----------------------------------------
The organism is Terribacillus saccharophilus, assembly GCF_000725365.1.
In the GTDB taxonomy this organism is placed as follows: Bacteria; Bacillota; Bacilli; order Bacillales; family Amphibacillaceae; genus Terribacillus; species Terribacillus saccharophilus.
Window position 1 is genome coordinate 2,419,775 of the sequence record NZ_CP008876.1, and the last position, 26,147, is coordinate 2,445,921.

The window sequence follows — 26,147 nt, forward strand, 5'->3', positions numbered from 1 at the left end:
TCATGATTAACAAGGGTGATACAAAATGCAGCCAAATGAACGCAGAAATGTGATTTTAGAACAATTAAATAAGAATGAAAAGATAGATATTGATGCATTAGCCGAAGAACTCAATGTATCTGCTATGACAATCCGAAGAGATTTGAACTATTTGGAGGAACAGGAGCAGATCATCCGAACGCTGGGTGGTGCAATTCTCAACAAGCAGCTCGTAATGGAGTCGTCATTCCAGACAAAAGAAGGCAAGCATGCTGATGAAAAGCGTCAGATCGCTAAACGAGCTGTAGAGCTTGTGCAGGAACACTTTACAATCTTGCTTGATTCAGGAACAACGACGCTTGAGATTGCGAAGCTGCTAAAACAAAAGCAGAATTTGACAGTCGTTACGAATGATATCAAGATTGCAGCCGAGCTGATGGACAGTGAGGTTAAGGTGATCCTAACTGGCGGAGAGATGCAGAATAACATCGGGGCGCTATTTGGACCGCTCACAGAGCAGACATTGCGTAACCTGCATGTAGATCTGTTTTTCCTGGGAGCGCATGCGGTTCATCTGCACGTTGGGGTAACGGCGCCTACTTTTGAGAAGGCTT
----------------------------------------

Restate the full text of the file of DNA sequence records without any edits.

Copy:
The organism is Terribacillus saccharophilus, assembly GCF_000725365.1.
In the GTDB taxonomy this organism is placed as follows: Bacteria; Bacillota; Bacilli; order Bacillales; family Amphibacillaceae; genus Terribacillus; species Terribacillus saccharophilus.
Window position 1 is genome coordinate 2,419,775 of the sequence record NZ_CP008876.1, and the last position, 26,147, is coordinate 2,445,921.

The window sequence follows — 26,147 nt, forward strand, 5'->3', positions numbered from 1 at the left end:
TCATGATTAACAAGGGTGATACAAAATGCAGCCAAATGAACGCAGAAATGTGATTTTAGAACAATTAAATAAGAATGAAAAGATAGATATTGATGCATTAGCCGAAGAACTCAATGTATCTGCTATGACAATCCGAAGAGATTTGAACTATTTGGAGGAACAGGAGCAGATCATCCGAACGCTGGGTGGTGCAATTCTCAACAAGCAGCTCGTAATGGAGTCGTCATTCCAGACAAAAGAAGGCAAGCATGCTGATGAAAAGCGTCAGATCGCTAAACGAGCTGTAGAGCTTGTGCAGGAACACTTTACAATCTTGCTTGATTCAGGAACAACGACGCTTGAGATTGCGAAGCTGCTAAAACAAAAGCAGAATTTGACAGTCGTTACGAATGATATCAAGATTGCAGCCGAGCTGATGGACAGTGAGGTTAAGGTGATCCTAACTGGCGGAGAGATGCAGAATAACATCGGGGCGCTATTTGGACCGCTCACAGAGCAGACATTGCGTAACCTGCATGTAGATCTGTTTTTCCTGGGAGCGCATGCGGTTCATCTGCACGTTGGGGTAACGGCGCCTACTTTTGAGAAGGCTT